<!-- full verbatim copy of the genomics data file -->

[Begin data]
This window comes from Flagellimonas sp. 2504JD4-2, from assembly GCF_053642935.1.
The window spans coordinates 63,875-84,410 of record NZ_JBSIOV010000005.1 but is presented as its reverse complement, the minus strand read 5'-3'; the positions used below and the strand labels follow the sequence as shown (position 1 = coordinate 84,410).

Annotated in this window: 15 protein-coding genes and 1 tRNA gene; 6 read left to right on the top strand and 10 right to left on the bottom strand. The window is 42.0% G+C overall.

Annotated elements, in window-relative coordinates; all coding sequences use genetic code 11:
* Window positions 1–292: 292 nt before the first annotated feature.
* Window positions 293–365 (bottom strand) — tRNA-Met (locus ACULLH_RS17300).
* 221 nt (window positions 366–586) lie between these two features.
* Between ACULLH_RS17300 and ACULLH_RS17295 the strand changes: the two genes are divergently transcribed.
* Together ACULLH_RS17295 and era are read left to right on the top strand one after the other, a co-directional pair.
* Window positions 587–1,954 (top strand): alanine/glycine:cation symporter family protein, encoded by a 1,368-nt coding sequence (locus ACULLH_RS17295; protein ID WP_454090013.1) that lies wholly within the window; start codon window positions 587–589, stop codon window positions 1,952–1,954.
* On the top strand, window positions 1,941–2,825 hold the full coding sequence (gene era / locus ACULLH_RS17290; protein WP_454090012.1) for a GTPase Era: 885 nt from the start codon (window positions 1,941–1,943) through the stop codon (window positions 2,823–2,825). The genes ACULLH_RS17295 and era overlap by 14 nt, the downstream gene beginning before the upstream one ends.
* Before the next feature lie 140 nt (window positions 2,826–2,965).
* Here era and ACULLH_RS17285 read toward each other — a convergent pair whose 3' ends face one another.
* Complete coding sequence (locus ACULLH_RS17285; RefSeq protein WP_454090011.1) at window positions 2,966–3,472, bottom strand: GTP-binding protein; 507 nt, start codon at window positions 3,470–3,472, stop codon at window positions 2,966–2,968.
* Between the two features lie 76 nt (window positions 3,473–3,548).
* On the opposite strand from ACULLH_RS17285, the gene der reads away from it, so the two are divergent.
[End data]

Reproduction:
This window comes from Flagellimonas sp. 2504JD4-2, from assembly GCF_053642935.1.
The window spans coordinates 63,875-84,410 of record NZ_JBSIOV010000005.1 but is presented as its reverse complement, the minus strand read 5'-3'; the positions used below and the strand labels follow the sequence as shown (position 1 = coordinate 84,410).

Annotated in this window: 15 protein-coding genes and 1 tRNA gene; 6 read left to right on the top strand and 10 right to left on the bottom strand. The window is 42.0% G+C overall.

Annotated elements, in window-relative coordinates; all coding sequences use genetic code 11:
* Window positions 1–292: 292 nt before the first annotated feature.
* Window positions 293–365 (bottom strand) — tRNA-Met (locus ACULLH_RS17300).
* 221 nt (window positions 366–586) lie between these two features.
* Between ACULLH_RS17300 and ACULLH_RS17295 the strand changes: the two genes are divergently transcribed.
* Together ACULLH_RS17295 and era are read left to right on the top strand one after the other, a co-directional pair.
* Window positions 587–1,954 (top strand): alanine/glycine:cation symporter family protein, encoded by a 1,368-nt coding sequence (locus ACULLH_RS17295; protein ID WP_454090013.1) that lies wholly within the window; start codon window positions 587–589, stop codon window positions 1,952–1,954.
* On the top strand, window positions 1,941–2,825 hold the full coding sequence (gene era / locus ACULLH_RS17290; protein WP_454090012.1) for a GTPase Era: 885 nt from the start codon (window positions 1,941–1,943) through the stop codon (window positions 2,823–2,825). The genes ACULLH_RS17295 and era overlap by 14 nt, the downstream gene beginning before the upstream one ends.
* Before the next feature lie 140 nt (window positions 2,826–2,965).
* Here era and ACULLH_RS17285 read toward each other — a convergent pair whose 3' ends face one another.
* Complete coding sequence (locus ACULLH_RS17285; RefSeq protein WP_454090011.1) at window positions 2,966–3,472, bottom strand: GTP-binding protein; 507 nt, start codon at window positions 3,470–3,472, stop codon at window positions 2,966–2,968.
* Between the two features lie 76 nt (window positions 3,473–3,548).
* On the opposite strand from ACULLH_RS17285, the gene der reads away from it, so the two are divergent.